Monthly Archives: May 2015

A Change of Tack

It has been over three months since I last posted to my blog. That’s over a quarter of a year! I would like to tell you that this is because I have been absorbed in producing an amazing literary work that will bask in the glow of popular acclaim. Sadly, the truth is more mundane. I’ve had back problems.

I’ve spent most of my working life, and a large chunk of the non-working part, hunched over a computer. Owing to the tardy nature of evolution, the human body is not designed to be put in this position for extended periods of time. Why wasn’t I told? Actually I was but I was too busy writing and didn’t want to be interrupted. The result of all this is that since the beginning of the year I’ve had ongoing back pain that prevents me working at my desk for more than a couple of hours a day.

My initial cunning plan to surmount this problem was to buy a really, really, long pencil and write on my bedroom ceiling while lying in bed. I could then take a photo of the ceiling and scan this into my computer. The problem is that having filled the ceiling you also need a really, really, long eraser to remove the pencil so that you can start again. The alternative of moving bedroom and then moving house once the ceilings are full is alas not practical.

Using Voice Recognition software is a more practical solution and I’ll let you know how I progress with it during the next few months. In addition to this sensible solution, I have also adopted a more romantic strategy: writing poetry.

For the last few months, I’ve been experimenting with telling a story in verse. One of my early efforts, ‘Eleanor and the Dragon’, is available in Free Fiction. I’ve just finished the first draft of a longer verse-story, which will become the first in a series called ‘Haunting Ballads’ that I’m planning to publish.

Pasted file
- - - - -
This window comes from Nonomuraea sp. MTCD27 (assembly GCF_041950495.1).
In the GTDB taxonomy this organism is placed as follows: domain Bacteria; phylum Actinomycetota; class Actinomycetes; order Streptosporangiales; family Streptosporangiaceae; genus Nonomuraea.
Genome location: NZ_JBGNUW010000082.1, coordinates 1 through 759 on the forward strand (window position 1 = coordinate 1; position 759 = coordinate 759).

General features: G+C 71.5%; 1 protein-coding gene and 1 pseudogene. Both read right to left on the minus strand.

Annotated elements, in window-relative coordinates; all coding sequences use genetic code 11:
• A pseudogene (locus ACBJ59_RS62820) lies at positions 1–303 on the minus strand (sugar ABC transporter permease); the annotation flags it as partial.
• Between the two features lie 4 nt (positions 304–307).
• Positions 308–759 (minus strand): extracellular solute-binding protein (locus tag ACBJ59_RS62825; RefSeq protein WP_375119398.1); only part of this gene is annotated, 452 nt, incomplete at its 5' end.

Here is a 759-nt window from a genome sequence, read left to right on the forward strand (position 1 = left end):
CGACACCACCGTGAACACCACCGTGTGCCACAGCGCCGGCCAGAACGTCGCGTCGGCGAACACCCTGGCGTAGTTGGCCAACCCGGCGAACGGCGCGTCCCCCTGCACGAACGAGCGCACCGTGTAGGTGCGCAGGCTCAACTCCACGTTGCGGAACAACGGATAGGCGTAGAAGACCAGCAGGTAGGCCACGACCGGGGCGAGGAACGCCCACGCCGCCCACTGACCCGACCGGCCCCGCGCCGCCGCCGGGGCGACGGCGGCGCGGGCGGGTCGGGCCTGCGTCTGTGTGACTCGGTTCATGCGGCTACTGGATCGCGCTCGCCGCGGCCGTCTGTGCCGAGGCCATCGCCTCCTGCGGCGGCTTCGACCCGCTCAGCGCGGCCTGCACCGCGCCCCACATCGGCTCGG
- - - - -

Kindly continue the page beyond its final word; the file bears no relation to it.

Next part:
The reason writing poetry is good for my back is that I’m always having to stop and think to find the right words to advance the story while maintaining the rhythm and rhyme. When this happens, I rise from my chair and pace my study and if it’s a tough nut to crack I’ll even meander through the lounge and gaze out of the kitchen window. All this movement means I’m taking many more breaks from the computer.

I find my poetry requires fewer words but more thought than my prose. In the past I would have seen this as a reason to put poetry on the backburner but at the moment this change of tack suits me.

PS: For fans of my Sinister Sydney series, I have not abandoned it and I will be publishing more of Paul’s adventures at some future date.